Marvel Tries Again to Get Customers to Believe, Like Them
It’s sad to watch a titan tumble. Marvel Comics used to rule the comic stores, but with no clear sense of direction; a willingness to offend new audiences without consideration for how that will kill off future growth; no clear expansion strategy outside their fanboy direct market base (including the failure to reach out to bookstores and libraries); and the messages they’re giving off, like “we’ll go back to what the fogies used to like, will you buy us now?”, stinking of desperation, they’re trying again, with an effort titled “A Fresh Start”. Typical of their announcements, there is little actual information, but there is a promotional video about the “enthusiasm and excitement” for Marvel’s latest new direction.
They are promising “new series, new creative teams, new directions, new beginnings”, but they tried that already and turned tail as soon as a group of grumpy old guys complained that the comics weren’t what they’d been buying for decades. Should we believe now is any different? Particularly since the foreground of the promo image, animated, sticks with the big three white guys from the movies: Iron Man, Captain America, and Thor. Later on we get highlighted Ant-Man and Wasp, Black Panther, and Wolverine, since they also have popular movies, ending with a big ol’ Spider-Man in the middle, which smacks to me of continuing to try and sell the “return to our roots” message.
It remains to be seen who these creators are and what the titles are. If you brought back A-Force, Mockingbird, The Unstoppable Wasp, or Patsy Walker, A.K.A. Hellcat!, I’d be in love, but I guess that wouldn’t be “new”, exactly. (Just refreshing.) But that’s my point — when you keep restarting, customers quickly learn not to get too attached to anything they like because it’ll be gone in a year. Why should I believe what you say this time, bad boyfriend, when you’ve made these same promises before?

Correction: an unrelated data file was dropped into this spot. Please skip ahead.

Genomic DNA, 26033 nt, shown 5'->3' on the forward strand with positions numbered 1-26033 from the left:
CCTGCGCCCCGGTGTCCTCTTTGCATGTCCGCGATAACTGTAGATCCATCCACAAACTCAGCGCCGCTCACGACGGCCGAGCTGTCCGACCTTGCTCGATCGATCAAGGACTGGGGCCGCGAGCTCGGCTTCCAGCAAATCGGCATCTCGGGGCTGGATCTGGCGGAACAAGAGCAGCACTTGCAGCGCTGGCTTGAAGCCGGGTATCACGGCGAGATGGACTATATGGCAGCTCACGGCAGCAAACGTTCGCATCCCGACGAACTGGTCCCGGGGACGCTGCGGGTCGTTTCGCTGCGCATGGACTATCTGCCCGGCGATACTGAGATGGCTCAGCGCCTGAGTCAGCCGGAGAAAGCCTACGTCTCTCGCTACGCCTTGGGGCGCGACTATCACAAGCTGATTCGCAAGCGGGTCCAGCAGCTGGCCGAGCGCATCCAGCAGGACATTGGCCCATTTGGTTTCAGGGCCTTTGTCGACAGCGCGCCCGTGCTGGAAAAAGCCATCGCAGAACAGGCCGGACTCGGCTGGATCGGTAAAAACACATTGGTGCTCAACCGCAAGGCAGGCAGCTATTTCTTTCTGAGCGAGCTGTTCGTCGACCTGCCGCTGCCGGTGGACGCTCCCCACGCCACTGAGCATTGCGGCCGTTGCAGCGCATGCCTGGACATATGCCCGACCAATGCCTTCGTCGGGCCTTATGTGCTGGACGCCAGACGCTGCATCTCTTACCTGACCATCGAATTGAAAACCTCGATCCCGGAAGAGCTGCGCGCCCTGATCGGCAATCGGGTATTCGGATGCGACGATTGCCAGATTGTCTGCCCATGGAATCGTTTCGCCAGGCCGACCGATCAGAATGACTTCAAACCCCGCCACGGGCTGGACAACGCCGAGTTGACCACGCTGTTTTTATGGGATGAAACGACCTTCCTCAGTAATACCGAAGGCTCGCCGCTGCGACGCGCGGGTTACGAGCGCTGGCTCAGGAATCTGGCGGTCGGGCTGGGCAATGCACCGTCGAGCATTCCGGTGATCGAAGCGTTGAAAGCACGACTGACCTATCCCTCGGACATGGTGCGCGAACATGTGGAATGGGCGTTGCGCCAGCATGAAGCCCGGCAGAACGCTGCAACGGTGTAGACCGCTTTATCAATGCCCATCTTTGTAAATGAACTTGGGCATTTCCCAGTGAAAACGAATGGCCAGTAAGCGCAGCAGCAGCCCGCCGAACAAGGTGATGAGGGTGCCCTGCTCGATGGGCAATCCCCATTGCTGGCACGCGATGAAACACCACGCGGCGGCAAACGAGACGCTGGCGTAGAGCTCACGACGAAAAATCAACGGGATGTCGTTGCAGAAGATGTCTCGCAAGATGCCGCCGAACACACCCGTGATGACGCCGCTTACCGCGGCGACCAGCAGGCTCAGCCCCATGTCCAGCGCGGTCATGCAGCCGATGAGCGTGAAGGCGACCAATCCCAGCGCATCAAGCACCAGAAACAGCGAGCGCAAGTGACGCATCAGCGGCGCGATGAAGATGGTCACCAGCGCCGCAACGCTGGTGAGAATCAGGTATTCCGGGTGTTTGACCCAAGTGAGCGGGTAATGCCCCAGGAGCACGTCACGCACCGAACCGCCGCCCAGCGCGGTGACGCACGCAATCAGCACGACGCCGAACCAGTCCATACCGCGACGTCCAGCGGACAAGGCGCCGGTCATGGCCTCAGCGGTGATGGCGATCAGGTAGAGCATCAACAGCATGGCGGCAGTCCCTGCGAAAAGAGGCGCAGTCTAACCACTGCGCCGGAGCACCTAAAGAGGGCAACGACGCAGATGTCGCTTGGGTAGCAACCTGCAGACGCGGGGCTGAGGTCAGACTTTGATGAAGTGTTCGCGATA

We’ll find out what Marvel’s thinking in May, but really, we’ll find out next week, when the new Previews catalog drops.
Update: I was reminded, also, that this is an example of making lemonade out of lemons, since one of their best-known writers, Brian Michael Bendis, has bolted for the Distinguished Competition. If creators don’t want to work with you any more, then “new!” is the best message you can make out of that, I guess.
Twitter response has been harsh, with people pointing out how this is part of an ever-increasing set of restarts:
Oct. 2012: Marvel NOW!— ❄️ Rachel Reed ❄️ (@RachelLeeReed) February 20, 2018
July 2013: 2nd wave Marvel NOW!
Dec. 2013: All-New Marvel NOW! (3rd wave Marvel NOW!)
Oct. 2014: Avengers NOW! (4th wave Marvel NOW!)
July 2015: All-New, All-Different Marvel
Oct. 2016: Marvel NOW! 2.0
Sept. 2017: Marvel Legacy
May 2018: Marvel Fresh Start
and others wondering where all the non-white males are:
Where is Jane Thor? Where is Falcon? Where is Iceman? Where is America? Where is Shuri? Where is Riri? Where is Moon Girl? Where is Squirrel Girl? Where are Wolverine and Honey Badger?— Matt Santori 🏳️🌈 (@FotoCub) February 20, 2018
Fresh start feels a whole lot like erasure. https://t.co/r275DtJdMV
Also, most of the books are renumbering again to get rid of the high-value legacy numbers that can be off-putting.